Visit to old family cemetery stirs fond memories and reflections.
By Bobby Ross Jr. | The Christian Chronicle
CEDAR GROVE, Tenn. — My dad, Bob Ross, bent down and brushed leaves off the flat grave marker so he could read the inscription.
“Lloyd Lee Ross. Sgt US Army. World War II,” the writing said. “Bronze Star Medal. Purple Heart.”
The dates, March 24, 1918, to April 17, 2011, showed that my Papa Ross lived 93 years.
Nearby, the larger headstone for my father’s parents — Lloyd and Margaret Ross — noted that they were married Feb. 5, 1941. Their earthly union lasted 68 years before Grandma Ross died just before Christmas in 2009.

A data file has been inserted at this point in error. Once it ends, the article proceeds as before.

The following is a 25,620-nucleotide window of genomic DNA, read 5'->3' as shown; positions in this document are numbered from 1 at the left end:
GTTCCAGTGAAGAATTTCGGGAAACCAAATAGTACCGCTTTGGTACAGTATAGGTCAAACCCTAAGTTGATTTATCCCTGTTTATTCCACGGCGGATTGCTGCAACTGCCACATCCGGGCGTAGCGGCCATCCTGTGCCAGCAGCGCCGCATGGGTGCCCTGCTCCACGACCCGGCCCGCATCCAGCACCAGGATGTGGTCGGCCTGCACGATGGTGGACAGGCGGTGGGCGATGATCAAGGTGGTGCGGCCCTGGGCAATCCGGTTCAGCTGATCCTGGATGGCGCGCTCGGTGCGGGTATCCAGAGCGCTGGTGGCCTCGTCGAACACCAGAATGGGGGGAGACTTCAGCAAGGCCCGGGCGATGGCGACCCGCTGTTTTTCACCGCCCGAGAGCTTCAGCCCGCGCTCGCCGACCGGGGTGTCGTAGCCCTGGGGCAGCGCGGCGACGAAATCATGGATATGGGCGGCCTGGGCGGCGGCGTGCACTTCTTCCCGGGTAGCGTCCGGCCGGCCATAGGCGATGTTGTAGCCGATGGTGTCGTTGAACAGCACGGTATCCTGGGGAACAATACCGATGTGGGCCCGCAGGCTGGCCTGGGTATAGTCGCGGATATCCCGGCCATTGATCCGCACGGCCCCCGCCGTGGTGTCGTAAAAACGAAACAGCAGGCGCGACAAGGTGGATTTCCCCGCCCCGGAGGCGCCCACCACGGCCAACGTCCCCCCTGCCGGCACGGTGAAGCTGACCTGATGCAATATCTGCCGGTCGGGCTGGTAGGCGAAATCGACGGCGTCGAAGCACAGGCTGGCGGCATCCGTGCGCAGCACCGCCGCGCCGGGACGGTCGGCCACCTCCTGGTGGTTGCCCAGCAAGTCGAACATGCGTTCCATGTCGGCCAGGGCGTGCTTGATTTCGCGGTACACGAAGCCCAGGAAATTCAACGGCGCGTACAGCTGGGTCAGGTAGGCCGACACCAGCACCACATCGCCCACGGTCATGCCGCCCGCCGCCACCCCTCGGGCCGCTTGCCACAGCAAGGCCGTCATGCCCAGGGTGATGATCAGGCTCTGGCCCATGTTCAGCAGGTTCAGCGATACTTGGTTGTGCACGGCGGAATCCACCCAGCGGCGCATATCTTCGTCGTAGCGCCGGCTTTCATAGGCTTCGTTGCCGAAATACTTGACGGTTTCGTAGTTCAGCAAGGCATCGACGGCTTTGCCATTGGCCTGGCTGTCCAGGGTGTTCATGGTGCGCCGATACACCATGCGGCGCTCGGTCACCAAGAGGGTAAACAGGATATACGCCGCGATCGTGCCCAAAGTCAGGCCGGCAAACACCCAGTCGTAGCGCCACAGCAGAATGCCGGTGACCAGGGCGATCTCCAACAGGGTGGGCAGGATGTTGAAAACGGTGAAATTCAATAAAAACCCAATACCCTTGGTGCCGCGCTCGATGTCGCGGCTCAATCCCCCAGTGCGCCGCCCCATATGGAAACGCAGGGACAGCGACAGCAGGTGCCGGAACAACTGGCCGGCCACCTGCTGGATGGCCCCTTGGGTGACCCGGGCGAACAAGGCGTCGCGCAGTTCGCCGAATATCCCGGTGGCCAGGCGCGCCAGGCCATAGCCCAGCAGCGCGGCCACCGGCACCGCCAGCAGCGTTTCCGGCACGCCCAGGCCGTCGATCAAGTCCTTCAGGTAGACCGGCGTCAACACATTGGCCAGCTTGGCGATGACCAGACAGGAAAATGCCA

I’ve written previously about this middle-of-nowhere cemetery in rural West Tennessee, about 100 miles northeast of Memphis.
Generations of my family — going all the way back to my great-great-great-great-grandfather Danial Ross (1791-1842) — are buried at Palestine Cemetery under patches of grass by an old white church building.
But Dad and I hadn’t been back since Papa’s funeral nearly nine years ago. We hadn’t seen his World War II grave marker. So it was nice to touch it and snap a photo.
This column appears in the March 2020 print edition of The Christian Chronicle.